On “Today’s Money,” we wonder what’s the smartest financial move you could make? Actually, that’s a trick question. Because it all depends on how old you are. And our financial concerns shift over time. “Today” financial editor Jean Chatzky was invited on the show to share some advice for financial planning for the different stages in our life. Here are her tips.
Planning for the future depends on where you are in your financial life, which means it’s largely a function of your age. The people who are the smartest about their money recognize that different things take priority depending on your stage in life.
Save whatever you can
The money you save in your 20s — simply because it has more time to grow — is so much more valuable than money you save in any later decade. So, even if it's not a lot, start saving. Your goal should be to put aside an emergency cushion of 3 to 6 months worth of living expenses that could bail you out if you're unable to work for any reason. And, if you work for a company that has a 401(k) — particularly one that matches contributions — sign up and start participating.
Avoid more debt
You may well feel that all that student loan debt you took on to get through college means you'll be saddled with debt forever. So why not load up the credit cards? It's a lost cause anyway. Wrong! Student loan debt, as debt goes, is relatively inexpensive. Hopefully, you consolidated yours to a point where the rate is as low as possible. Then don't rush to pay it off — just pay it off over time. Credit card debt, however, can be very expensive. Loading yourself up in your 20s with credit card debt as you attempt to live on (a little or a lot) more than you're earning stands in the way of reaching the rest of your financial goals: saving, investing, buying a house and generally getting ahead.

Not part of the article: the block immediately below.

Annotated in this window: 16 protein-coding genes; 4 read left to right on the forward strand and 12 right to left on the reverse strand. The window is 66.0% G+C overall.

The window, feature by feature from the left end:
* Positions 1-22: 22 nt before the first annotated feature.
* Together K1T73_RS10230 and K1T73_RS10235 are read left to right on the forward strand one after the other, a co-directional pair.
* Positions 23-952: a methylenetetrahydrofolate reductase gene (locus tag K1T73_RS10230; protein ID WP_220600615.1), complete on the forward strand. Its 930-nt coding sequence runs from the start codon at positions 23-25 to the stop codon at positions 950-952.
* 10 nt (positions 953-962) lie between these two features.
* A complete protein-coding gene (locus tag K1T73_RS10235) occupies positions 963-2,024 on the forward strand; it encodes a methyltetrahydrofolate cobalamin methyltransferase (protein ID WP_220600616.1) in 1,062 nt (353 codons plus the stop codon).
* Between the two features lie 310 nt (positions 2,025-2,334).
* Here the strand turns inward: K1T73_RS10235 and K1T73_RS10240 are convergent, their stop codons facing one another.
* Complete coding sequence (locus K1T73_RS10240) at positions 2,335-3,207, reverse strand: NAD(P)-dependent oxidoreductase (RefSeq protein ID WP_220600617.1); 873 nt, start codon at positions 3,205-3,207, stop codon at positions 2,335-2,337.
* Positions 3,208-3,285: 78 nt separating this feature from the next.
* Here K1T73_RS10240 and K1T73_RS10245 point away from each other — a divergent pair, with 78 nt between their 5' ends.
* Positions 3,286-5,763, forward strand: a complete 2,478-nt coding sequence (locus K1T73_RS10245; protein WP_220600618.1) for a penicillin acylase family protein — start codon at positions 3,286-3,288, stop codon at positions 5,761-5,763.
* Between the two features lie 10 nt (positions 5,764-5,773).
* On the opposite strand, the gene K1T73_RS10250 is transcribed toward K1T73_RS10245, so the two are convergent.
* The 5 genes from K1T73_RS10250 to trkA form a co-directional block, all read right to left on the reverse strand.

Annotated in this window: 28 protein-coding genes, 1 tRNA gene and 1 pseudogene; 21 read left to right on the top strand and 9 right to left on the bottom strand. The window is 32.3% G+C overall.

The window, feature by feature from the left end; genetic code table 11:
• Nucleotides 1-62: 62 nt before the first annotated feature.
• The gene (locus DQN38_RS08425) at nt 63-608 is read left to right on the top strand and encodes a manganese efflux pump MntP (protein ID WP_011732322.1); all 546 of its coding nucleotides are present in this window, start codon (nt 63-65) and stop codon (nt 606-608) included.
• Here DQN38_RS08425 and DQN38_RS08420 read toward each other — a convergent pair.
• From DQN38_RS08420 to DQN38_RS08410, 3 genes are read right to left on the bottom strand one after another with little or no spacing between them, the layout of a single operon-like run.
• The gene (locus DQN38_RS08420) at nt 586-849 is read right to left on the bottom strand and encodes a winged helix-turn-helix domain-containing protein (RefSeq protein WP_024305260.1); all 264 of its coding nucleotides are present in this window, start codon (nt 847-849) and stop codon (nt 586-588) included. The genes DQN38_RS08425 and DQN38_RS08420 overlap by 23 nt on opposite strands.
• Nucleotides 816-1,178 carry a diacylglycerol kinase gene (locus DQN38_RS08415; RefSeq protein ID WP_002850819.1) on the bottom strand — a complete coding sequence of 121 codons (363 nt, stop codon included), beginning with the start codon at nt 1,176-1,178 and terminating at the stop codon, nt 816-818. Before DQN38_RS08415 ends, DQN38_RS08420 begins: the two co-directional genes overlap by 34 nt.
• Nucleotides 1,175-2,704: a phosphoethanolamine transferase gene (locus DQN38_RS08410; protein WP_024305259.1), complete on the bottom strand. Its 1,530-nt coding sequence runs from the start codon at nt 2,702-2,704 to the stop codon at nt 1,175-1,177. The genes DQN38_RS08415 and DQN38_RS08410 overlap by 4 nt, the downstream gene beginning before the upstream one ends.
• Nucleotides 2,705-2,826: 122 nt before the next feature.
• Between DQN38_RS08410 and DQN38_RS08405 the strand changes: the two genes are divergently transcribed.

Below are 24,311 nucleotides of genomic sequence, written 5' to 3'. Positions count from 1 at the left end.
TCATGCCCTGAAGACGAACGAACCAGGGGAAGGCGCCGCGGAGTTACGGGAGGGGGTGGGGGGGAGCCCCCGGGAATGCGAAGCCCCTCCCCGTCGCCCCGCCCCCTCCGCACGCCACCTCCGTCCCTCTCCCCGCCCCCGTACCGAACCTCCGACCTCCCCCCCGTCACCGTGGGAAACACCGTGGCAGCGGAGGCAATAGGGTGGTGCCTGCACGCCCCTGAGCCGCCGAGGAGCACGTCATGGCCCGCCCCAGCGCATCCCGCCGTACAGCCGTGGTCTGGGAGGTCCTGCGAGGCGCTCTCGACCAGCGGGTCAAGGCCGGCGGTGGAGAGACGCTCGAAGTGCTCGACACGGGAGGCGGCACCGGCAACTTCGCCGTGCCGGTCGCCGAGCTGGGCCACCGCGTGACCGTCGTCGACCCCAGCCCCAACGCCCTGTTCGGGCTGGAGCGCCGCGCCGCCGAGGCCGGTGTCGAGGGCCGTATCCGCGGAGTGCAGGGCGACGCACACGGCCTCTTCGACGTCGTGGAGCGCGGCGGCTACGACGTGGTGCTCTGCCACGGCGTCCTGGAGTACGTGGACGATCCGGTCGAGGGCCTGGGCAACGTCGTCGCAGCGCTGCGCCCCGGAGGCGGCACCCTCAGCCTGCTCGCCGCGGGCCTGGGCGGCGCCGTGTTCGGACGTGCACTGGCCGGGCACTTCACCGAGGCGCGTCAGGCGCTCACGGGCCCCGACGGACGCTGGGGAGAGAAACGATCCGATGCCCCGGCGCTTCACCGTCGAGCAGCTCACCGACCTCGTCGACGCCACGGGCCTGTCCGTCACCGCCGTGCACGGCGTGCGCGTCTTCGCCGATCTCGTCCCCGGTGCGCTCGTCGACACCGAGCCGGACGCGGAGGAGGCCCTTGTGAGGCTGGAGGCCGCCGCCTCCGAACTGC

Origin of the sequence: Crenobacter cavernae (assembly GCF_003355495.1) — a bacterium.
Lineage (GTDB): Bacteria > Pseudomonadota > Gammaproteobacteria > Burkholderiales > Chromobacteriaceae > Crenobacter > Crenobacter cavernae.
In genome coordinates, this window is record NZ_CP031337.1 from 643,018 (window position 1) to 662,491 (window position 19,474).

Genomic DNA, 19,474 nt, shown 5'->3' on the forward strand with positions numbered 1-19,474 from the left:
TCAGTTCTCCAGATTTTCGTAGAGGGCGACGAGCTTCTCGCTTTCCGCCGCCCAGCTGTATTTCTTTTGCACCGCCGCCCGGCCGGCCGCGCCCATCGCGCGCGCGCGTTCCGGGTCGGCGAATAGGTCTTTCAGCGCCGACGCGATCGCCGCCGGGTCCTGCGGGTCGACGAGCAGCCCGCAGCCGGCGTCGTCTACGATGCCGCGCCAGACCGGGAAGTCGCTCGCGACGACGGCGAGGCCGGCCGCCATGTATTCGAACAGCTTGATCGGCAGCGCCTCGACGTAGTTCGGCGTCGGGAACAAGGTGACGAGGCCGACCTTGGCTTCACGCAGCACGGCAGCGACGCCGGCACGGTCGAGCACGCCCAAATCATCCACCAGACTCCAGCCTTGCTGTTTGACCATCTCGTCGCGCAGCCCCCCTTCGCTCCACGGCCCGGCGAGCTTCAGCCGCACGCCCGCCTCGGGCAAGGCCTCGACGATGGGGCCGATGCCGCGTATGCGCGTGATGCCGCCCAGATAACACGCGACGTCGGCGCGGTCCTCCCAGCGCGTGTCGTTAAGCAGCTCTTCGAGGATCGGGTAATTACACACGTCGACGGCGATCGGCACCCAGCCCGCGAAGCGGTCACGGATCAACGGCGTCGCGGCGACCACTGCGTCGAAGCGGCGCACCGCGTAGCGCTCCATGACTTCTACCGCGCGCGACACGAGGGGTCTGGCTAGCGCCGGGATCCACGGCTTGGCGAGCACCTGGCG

Fund retirement account
Hopefully you joined your company's 401(k) or other retirement plan in your 20s. If you did not, or if you're not maxxing out your contributions, now is the time. If you don't have a plan at work, kick as much as you're allowed ($4,000 right now) into a Roth IRA or Traditional IRA. If you work for yourself, you can put even more — more than $40,000 a year, depending on your income — into a SEP IRA, an Individual 401K or a Keogh. Do it! If you don't work but are married, you are allowed to make contributions to a retirement account as well — and you should!
Your 30s are a big decade of acquisition. You want to get married and take a honeymoon. You want to buy a house and furnish it. Buy a car. You may want to have a baby or three. All of these big life changes can throw your budget for a loop — particularly if one or both of you changes careers along the way. It's important to keep yourself on track by looking at home much you have coming in and how much you have going out (and where that money is going). It is all too easy to slide into the nether world of being cash-flow negative. And once you enter that territory, it's hard to recover. So try to figure out how much you want to spend on each line item: My recommendation 35 percent housing; 15 percent transportation; 15 percent debt repayment; 10 percent saving; 25 percent "other" i.e. the cost of life. Then figure out how you're going to alter your behavior to fill those buckets in a responsible way.